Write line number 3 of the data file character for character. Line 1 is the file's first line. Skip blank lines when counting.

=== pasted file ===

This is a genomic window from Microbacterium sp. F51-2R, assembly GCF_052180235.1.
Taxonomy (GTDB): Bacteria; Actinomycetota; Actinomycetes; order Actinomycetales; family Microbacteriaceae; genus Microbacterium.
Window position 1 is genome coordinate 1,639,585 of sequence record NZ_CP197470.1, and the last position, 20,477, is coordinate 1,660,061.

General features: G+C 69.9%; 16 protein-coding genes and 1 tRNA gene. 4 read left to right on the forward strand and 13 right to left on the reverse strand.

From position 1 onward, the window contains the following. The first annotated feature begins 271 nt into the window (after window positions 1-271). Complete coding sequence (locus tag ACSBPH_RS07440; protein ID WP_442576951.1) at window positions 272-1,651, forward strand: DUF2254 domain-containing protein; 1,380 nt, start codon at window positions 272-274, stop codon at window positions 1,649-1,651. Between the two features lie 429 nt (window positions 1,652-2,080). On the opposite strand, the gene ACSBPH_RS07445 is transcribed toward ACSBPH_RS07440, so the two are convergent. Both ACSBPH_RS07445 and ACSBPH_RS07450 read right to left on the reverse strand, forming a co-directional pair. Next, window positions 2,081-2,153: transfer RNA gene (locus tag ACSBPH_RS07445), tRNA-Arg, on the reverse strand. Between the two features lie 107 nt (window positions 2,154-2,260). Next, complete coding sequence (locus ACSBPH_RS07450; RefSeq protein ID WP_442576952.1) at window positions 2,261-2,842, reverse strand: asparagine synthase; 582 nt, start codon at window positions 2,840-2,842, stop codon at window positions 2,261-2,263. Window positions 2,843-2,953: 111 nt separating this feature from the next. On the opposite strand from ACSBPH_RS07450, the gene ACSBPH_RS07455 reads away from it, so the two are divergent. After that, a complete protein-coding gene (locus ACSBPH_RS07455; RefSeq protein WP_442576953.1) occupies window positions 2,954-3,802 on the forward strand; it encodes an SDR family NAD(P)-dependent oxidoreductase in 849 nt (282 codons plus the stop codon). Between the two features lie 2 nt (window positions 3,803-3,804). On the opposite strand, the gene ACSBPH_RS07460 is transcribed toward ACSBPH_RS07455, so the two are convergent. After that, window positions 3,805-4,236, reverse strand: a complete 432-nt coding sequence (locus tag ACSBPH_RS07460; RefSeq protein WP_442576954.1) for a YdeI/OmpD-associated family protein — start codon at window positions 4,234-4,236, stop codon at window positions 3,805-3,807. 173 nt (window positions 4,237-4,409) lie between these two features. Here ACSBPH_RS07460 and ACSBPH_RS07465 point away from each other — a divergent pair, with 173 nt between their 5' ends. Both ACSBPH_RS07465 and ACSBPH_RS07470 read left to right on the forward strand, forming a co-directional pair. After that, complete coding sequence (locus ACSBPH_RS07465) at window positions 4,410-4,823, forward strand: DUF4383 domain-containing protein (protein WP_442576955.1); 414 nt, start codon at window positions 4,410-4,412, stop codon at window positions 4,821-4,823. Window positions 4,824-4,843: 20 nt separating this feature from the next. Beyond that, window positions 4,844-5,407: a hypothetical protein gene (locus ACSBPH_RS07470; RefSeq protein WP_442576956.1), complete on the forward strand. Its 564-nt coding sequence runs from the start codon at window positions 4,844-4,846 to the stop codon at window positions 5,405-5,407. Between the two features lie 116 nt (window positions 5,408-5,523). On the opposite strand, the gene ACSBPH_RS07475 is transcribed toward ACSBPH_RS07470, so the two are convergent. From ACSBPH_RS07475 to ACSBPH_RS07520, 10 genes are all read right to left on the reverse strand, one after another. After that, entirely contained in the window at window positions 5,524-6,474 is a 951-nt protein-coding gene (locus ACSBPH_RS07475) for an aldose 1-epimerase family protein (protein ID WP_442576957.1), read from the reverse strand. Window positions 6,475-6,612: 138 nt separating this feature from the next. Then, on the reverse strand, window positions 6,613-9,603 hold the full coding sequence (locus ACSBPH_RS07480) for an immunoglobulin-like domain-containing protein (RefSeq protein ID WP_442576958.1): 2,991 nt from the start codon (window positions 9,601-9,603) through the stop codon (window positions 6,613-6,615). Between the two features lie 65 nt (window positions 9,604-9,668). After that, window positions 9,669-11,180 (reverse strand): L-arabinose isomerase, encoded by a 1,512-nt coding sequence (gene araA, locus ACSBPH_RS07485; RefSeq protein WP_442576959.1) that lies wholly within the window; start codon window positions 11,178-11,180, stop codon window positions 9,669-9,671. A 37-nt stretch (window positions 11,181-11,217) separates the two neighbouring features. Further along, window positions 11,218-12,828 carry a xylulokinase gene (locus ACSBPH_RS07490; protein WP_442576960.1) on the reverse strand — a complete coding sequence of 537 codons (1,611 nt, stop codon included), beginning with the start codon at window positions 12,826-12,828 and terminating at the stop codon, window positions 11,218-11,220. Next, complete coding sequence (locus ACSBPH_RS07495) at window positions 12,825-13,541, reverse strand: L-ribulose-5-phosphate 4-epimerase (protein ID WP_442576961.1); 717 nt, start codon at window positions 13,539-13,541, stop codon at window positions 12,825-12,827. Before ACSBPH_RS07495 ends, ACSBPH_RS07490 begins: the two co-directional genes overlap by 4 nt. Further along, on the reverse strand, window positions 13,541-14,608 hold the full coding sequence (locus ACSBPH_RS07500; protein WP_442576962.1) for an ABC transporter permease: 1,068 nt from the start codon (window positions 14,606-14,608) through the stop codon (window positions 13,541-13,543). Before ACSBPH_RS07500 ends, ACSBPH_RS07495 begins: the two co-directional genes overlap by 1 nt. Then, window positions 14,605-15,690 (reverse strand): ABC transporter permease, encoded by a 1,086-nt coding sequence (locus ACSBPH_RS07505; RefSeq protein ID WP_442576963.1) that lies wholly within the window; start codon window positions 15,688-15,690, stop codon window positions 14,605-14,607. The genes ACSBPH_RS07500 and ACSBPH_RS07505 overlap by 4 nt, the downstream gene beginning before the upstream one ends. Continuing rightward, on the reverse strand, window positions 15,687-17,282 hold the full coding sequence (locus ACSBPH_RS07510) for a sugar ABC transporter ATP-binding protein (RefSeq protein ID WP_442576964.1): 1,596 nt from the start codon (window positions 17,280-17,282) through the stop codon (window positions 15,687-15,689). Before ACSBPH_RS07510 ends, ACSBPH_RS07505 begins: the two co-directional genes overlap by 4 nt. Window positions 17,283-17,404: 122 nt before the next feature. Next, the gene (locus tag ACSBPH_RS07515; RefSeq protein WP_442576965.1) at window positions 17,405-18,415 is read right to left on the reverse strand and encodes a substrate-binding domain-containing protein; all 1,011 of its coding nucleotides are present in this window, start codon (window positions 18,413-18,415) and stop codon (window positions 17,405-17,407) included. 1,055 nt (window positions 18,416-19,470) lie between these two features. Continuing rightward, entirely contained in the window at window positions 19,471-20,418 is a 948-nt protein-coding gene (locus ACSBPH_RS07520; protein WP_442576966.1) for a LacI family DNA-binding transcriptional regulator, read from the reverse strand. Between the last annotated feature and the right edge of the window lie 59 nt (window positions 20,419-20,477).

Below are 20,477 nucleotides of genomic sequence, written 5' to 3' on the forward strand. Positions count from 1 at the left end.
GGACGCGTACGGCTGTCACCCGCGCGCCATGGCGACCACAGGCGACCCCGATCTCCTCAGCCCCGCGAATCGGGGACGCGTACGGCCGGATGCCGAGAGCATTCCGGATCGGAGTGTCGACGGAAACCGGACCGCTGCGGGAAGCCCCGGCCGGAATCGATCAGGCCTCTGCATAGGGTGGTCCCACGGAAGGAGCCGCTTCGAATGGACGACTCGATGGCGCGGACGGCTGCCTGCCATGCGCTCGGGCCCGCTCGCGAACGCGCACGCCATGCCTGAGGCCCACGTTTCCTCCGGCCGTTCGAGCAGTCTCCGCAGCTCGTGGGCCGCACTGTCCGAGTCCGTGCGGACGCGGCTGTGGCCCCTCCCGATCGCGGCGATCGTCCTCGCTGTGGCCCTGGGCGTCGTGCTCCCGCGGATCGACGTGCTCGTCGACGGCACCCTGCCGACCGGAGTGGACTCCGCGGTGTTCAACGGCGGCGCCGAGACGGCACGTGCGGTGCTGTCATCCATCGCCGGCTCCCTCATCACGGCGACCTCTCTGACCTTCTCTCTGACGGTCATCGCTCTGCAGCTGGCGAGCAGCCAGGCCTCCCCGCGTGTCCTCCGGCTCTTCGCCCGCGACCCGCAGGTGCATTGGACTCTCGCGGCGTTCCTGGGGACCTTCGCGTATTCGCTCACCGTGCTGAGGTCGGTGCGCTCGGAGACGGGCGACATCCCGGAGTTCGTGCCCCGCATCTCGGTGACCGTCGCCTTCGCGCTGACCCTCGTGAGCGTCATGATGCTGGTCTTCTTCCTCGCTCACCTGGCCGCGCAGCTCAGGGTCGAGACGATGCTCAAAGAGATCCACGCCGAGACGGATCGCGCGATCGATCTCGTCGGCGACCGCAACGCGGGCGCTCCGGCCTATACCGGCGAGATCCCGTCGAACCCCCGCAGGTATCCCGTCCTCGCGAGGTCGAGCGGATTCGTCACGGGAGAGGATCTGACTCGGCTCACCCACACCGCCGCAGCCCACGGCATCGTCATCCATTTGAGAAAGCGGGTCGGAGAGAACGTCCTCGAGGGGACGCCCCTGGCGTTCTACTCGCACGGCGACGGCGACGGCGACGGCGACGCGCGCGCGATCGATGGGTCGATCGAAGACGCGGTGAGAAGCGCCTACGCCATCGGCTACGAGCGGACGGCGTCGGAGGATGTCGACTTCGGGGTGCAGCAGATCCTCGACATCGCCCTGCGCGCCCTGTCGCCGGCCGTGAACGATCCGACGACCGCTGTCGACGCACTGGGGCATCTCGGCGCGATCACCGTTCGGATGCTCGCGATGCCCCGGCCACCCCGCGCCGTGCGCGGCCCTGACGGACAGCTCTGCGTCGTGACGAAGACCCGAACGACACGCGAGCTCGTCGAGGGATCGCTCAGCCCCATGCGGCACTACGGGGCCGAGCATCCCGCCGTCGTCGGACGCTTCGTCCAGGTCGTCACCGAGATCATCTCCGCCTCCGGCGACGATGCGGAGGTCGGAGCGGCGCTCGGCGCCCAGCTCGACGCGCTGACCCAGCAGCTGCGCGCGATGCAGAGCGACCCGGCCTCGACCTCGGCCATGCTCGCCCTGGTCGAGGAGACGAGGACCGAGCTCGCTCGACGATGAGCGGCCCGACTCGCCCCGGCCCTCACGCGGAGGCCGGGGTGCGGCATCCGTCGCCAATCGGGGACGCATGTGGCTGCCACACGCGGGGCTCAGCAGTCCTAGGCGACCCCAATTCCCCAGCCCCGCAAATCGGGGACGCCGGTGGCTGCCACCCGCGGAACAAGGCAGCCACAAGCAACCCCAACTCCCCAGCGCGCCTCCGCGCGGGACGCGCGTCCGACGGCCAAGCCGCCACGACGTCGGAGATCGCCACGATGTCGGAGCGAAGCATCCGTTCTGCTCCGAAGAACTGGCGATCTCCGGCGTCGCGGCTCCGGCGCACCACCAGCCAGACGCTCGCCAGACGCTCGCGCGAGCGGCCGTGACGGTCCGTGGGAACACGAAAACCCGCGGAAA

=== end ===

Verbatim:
Window position 1 is genome coordinate 1,639,585 of sequence record NZ_CP197470.1, and the last position, 20,477, is coordinate 1,660,061.